Military Scouts of America
Drilling and Marching:
The United States Army drill and ceremony is a necessary component of its legacy and future.
The importance of drill and ceremony is rooted in tradition during the Revolutionary War and was developed by Baron von Stueben.
The importance of drill and ceremony is the basics of military discipline and order.
The winter of 1777-78 was a dark time for the Continental Army. Gen. George Washington chose to winter at Valley Forge, Pa. There was a lack of food, clothing and other basic supplies for the Army during this time. The training the Soldiers received at this point was haphazard and fragmented leading to issues with discipline and uneven performance against enemy forces.
Friedrich Wilhelm Augustus von Steuben, chiefly known in America as Baron von Steuben (1730-1794), was an officer in the Prussian Army from 1746-63 and a major general in the Continental Army from 1778-84.
Baron von Steuben benefited from being part of a special cadre trained by Fredrick the Great of Prussia and serving as his aide-de-camp.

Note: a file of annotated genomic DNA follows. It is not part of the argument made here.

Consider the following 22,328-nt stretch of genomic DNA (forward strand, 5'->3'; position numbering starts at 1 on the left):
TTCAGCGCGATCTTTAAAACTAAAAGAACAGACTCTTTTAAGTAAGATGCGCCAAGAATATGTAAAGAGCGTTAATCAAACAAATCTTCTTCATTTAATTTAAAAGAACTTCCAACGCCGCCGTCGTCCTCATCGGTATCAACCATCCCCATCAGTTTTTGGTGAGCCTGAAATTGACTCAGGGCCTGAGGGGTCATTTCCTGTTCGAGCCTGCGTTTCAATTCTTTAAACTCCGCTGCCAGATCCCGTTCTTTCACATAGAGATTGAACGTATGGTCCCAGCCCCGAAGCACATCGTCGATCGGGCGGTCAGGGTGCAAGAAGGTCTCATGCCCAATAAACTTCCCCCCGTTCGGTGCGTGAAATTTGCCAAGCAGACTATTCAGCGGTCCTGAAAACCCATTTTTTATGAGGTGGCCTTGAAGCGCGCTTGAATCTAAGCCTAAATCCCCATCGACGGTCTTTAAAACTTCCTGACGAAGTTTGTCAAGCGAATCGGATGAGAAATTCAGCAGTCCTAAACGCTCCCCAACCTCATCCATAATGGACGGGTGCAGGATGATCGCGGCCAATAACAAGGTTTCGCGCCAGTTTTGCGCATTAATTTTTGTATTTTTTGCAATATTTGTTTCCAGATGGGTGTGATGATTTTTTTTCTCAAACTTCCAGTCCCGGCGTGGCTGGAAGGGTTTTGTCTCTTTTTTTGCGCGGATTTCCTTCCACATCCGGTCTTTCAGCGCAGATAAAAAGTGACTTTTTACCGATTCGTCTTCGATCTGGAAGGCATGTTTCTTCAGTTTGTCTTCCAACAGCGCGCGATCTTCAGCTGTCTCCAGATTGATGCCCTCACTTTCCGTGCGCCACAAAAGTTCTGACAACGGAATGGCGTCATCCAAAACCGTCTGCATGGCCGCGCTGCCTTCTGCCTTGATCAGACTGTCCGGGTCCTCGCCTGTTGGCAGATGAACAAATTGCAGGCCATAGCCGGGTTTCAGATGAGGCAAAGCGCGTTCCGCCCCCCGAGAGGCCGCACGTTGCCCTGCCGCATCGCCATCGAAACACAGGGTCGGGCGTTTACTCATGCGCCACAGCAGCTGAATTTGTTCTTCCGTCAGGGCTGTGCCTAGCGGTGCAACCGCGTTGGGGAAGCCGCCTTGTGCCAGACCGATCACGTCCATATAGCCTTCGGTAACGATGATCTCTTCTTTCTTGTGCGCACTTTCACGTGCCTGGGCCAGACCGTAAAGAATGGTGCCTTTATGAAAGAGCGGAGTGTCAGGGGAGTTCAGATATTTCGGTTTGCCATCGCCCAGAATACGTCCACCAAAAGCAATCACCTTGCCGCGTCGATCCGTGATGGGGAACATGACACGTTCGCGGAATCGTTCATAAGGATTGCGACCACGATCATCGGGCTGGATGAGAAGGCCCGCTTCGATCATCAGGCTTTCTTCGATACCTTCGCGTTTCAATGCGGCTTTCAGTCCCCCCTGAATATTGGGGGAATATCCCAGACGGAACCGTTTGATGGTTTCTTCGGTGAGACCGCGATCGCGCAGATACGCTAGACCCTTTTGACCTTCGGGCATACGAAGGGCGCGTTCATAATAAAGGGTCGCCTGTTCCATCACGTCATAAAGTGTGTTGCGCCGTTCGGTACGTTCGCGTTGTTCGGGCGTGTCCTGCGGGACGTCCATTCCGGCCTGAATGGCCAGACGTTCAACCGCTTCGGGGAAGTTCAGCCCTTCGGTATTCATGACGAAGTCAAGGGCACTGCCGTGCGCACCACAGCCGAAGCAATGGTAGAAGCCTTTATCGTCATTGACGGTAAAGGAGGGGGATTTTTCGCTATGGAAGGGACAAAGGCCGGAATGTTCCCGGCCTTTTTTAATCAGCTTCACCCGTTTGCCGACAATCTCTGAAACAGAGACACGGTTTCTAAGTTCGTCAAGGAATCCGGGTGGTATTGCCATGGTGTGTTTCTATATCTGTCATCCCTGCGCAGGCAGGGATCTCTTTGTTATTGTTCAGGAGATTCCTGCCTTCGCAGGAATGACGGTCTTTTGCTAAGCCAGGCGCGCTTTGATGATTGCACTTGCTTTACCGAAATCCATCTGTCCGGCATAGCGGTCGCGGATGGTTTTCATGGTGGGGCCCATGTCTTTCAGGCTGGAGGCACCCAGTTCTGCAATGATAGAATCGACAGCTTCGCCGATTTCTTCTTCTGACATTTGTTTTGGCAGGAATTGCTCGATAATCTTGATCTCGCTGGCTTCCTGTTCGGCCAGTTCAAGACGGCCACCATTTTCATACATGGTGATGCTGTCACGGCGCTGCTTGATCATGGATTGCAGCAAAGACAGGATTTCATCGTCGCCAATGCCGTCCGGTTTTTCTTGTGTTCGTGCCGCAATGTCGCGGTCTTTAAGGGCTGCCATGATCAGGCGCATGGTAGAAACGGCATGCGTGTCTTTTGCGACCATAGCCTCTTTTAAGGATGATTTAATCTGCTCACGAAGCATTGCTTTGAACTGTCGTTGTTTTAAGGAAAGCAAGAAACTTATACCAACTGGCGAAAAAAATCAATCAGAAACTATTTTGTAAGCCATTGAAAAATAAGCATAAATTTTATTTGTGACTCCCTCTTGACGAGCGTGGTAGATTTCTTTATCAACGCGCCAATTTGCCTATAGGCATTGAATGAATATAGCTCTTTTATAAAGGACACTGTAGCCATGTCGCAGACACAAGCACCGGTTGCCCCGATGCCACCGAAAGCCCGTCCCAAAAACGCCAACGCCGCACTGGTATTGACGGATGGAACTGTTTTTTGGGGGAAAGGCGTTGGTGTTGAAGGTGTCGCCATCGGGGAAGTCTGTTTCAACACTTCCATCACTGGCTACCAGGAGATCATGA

He received a letter of introduction from Benjamin Franklin and presented himself to Congress in Philadelphia. Shortly thereafter, he travelled to Valley Forge, Pa. and was assigned as the temporary inspector general by Washington.
Von Stueben saw that everything was lacking except for the morale of the army. Once his inspections were complete, he set about writing his Regulations for the Order and Discipline of the Troops of the United States, commonly known as the "Blue Book." This manual was the foundation of discipline, drill and ceremony in the U.S. Army. This manual established the military training and maneuvers that helped the Army become the premier fighting force that it is today.
Compliments of US Army / MSA